I ran into some visual issues in specific story cut-scenes where the main character’s hair was flickering or glitching during an important story moment. Some of these cut-scenes also look very cheap with how some characters seem to just talk and not move. Babylon’s Fall can have some interesting cut-scenes involving bosses or larger enemies during story moments, but most of them fell flat in the campaign. On the other hand, performance has been great on PS5 for me alongside the fast load times.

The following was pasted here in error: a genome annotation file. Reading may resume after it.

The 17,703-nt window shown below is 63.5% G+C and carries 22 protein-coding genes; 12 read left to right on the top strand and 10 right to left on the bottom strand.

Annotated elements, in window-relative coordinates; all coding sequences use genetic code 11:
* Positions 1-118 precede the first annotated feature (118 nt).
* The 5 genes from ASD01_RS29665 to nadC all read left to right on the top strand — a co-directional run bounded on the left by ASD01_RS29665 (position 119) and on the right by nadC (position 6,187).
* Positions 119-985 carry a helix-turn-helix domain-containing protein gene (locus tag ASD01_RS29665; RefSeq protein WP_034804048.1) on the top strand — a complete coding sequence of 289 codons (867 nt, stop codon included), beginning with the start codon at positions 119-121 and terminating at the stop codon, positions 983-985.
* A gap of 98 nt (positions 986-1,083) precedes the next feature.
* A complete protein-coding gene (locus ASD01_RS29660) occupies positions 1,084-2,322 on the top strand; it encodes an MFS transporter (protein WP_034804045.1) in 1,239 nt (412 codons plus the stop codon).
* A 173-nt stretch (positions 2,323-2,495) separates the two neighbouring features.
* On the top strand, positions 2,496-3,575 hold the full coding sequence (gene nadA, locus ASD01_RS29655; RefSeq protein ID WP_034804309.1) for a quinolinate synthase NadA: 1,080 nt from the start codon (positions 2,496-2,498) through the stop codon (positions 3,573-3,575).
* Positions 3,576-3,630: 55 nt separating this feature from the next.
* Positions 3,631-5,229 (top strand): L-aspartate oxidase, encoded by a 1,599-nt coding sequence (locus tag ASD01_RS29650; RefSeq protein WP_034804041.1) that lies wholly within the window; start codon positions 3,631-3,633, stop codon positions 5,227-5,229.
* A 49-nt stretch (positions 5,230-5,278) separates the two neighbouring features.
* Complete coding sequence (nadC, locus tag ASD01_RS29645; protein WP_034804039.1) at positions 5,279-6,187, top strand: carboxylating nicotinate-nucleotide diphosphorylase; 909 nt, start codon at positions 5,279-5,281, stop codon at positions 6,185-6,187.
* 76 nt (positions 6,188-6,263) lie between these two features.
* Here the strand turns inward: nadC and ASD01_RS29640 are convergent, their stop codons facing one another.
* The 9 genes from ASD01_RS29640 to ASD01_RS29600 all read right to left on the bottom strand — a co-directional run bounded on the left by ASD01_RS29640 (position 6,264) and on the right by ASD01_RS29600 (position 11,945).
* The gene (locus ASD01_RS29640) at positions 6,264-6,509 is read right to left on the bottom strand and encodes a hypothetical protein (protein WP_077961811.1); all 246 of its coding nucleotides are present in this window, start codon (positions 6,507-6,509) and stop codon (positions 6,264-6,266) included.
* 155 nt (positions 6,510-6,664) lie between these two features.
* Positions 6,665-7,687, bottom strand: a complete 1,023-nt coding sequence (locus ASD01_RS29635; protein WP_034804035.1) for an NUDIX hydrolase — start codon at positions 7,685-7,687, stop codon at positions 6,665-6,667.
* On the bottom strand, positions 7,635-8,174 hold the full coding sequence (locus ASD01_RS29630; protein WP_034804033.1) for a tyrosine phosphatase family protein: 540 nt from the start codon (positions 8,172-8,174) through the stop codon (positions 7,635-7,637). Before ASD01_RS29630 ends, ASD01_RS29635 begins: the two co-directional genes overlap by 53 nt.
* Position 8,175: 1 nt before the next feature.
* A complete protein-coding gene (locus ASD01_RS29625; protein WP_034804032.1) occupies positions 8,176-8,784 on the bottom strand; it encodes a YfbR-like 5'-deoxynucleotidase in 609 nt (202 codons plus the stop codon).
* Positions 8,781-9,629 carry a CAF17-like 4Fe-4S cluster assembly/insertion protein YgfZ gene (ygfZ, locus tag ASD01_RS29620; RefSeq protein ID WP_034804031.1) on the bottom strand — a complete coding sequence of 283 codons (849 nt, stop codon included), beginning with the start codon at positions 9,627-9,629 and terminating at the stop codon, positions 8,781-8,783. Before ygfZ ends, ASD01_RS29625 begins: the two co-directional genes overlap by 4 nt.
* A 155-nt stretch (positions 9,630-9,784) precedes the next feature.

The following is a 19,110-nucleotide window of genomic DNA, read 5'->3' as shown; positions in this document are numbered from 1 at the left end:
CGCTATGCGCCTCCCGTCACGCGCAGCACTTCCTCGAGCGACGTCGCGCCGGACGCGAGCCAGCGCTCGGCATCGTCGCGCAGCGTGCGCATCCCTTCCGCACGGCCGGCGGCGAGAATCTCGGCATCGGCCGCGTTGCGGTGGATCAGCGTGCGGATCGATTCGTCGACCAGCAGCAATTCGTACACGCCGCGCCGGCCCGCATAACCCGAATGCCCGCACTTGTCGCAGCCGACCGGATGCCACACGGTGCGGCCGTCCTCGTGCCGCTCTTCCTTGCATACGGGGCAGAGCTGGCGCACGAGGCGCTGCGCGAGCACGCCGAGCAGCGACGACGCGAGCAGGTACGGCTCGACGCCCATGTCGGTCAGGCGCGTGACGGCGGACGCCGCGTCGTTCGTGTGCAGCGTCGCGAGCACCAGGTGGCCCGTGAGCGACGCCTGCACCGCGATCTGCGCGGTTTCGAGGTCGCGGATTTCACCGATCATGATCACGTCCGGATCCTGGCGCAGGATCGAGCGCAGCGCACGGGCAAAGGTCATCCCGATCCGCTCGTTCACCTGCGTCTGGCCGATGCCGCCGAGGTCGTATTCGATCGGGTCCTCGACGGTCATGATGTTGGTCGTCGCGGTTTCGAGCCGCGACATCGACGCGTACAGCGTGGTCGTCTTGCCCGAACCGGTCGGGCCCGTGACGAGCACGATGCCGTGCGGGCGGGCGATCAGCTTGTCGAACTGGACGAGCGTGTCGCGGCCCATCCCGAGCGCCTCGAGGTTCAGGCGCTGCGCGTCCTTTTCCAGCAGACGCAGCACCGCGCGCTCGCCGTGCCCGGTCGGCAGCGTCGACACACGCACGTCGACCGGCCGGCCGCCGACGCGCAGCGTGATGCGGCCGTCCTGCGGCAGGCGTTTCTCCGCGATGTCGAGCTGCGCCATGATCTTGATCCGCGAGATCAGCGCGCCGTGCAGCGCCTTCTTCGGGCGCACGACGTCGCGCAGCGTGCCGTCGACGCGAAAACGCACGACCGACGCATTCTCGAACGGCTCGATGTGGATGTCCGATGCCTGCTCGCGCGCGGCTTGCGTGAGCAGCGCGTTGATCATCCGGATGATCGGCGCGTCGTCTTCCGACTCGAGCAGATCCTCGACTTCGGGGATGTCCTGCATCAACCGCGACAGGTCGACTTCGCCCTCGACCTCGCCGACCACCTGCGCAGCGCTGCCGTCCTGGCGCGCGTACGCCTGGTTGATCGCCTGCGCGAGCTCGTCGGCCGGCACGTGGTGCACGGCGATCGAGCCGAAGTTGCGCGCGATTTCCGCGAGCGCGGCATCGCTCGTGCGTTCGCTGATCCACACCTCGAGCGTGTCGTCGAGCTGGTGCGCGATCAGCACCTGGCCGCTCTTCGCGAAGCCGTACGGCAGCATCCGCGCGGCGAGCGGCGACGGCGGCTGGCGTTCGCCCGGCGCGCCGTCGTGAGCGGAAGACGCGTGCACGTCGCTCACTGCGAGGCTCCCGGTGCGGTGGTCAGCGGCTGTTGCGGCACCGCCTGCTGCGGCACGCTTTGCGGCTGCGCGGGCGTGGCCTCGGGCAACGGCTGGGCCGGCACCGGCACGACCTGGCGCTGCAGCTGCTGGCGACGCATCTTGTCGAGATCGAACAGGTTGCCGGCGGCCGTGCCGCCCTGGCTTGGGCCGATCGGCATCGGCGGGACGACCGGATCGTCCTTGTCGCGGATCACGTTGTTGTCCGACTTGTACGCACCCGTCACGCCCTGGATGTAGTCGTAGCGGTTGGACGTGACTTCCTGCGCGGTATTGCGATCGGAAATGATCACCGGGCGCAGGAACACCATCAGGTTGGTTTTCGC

Speaking of the PS5 version, Babylon’s Fall has support for the console’s activity cards and it also makes great use of the DualSense controller features like haptic feedback and adaptive triggers. I’m not sure if this option is also in the PC version, but it was nice to see PlatinumGames take advantage of the controller features on PS5.
Voice acting is a mixed bag here. Some characters sound great, while others sound too robotic. The voice acting in cut-scenes is mostly let down by how stiff some animations are. The banter or in-quest dialogue is mostly good though. The real star of the audio here is the soundtrack. I enjoyed many of the boss themes and a few area-specific songs quite a bit.